Governments around the world are beginning to take action on a newly recognized climate threat that has been right in front of our eyes for decades: the soot that spews from diesel engines and that forms hazy blankets over villages using wood- and dung-burning cook-stoves and areas where forests have been cleared by burning.
Soot, or black carbon, is believed to be responsible for 18 percent of the planet’s warming, an impact that wasn't well understood just two years ago when the Intergovernmental Panel on Climate Change released its latest report.
“Black carbon is now commonly believed to be the second most important climate forcing agent after carbon dioxide,” says Erika Rosenthal, an international program attorney for Earthjustice.
At a meeting of the Arctic Council today in Norway, the United States, Russia, Canada and other Arctic nations took the first step to begin reducing that danger by establishing a task force that will examine ways to decrease the global production of soot.
In the United States, an unlikely coalition of U.S. senators – including both Barbara Boxer (D-Calif.) and chief climate change denier James Inhofe (R-Okla.) – recently introduced a bill to similarly look into ways to curtail black carbon emissions. The U.S. stimulus package also contained money to decrease soot, and other projects in Europe and developing countries around the world have begun to address the problem.
Wind currents carry soot from North America, Europe and Asia to the Arctic region, where the particles darken the ice and absorb heat. The melting of the Arctic carries multiple climate dangers, from rising sea levels to the release of greenhouses gases such as methane frozen in the permafrost.
The task force will recommend actions to be taken and will report to the council, which is composed of Canada, Denmark, Greenland, Finland, Iceland, Norway, Sweden, Russia and the United States, at their next meeting in 2011.
The Boxer-Inhofe bill in the U.S. Senate would give a similar task to the EPA: In the next year, define black carbon, find its sources and ways to reduce it, and determine funding for such solutions. (Inhofe's support was prompted by the health dangers tied to soot.)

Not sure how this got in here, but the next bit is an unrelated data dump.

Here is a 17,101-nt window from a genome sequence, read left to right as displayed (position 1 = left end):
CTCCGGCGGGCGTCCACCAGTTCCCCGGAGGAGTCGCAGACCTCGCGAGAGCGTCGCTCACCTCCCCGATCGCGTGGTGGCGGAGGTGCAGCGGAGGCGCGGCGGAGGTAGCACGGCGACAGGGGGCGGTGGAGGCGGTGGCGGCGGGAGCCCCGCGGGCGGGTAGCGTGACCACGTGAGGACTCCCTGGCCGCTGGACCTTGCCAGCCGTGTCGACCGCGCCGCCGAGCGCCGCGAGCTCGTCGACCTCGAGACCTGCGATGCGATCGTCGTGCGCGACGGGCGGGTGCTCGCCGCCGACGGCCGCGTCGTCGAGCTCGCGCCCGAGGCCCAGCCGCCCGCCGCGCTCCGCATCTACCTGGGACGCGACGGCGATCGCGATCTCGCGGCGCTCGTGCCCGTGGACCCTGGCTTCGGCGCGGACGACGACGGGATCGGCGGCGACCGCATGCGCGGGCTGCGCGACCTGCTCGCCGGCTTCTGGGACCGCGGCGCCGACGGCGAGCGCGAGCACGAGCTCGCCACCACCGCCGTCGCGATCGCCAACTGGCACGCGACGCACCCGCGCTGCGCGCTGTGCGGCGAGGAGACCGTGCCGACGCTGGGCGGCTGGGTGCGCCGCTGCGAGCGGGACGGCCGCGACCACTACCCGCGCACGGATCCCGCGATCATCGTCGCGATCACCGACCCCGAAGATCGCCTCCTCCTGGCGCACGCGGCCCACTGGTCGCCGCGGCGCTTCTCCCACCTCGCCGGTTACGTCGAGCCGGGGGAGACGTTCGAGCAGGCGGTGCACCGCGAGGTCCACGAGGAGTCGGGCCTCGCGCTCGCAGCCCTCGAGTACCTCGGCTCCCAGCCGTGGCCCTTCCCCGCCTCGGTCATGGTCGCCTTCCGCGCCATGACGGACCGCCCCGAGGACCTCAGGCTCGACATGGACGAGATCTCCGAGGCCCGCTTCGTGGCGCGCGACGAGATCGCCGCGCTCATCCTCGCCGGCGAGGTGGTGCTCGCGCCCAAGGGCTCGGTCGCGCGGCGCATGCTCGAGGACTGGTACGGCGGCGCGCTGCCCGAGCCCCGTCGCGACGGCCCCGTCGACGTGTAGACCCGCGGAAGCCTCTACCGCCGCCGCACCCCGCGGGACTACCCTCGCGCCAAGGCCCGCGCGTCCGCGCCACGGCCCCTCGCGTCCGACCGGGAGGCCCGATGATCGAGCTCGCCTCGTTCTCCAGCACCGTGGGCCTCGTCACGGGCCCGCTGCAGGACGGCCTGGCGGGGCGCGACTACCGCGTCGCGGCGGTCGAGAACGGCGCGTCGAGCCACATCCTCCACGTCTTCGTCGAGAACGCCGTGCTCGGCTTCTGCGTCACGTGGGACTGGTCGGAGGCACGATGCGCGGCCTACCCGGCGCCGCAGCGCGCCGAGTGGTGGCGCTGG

One key to begin solving the problem of black carbon in the Arctic is developing standards for the diesel engines of marine ships the enter the area, Rosenthal says. Last month, the EPA applied to the International Maritime Organization to establish standards for all international ships that enter U.S. territorial areas. However, it did not include the Arctic waters.
“We hope they change that,” Rosenthal says. “The IMO is set to discuss particulate standards for diesel engines in its next meeting this summer, and it will be really important to include the American Arctic in that missions control area designation so we can enforce reductions on all international ships in our waters.”
The U.S. took a step forward with the $300 million set aside in the stimulus package for cutting black carbon from diesel engines. The Diesel Emissions Reduction Act funds diesel particle traps that capture black carbon from the engines. Diesel engines, accounting for 50 percent of our black carbon emissions, are regulated under the Clean Air Act, but rules adopted in recent years only apply to new vehicles.
The advantage of taking swift action on soot is that it will have a quick impact on the climate compared to efforts to reduce carbon dioxide and other greenhouse gases. Black carbon only stays in the atmosphere for a few days or weeks, whereas other greenhouse gases stay for a hundred years or more.
Swift action could also help prevent or at least forestall downward spirals known as feedback loops, several of which are possible in the Arctic. For example, warming temperatures cause ice to melt, which means there is less ice to reflect sunlight away from the Earth and more exposed, dark ocean to absorb the heat, which causes more warming, which melts more ice, and so on.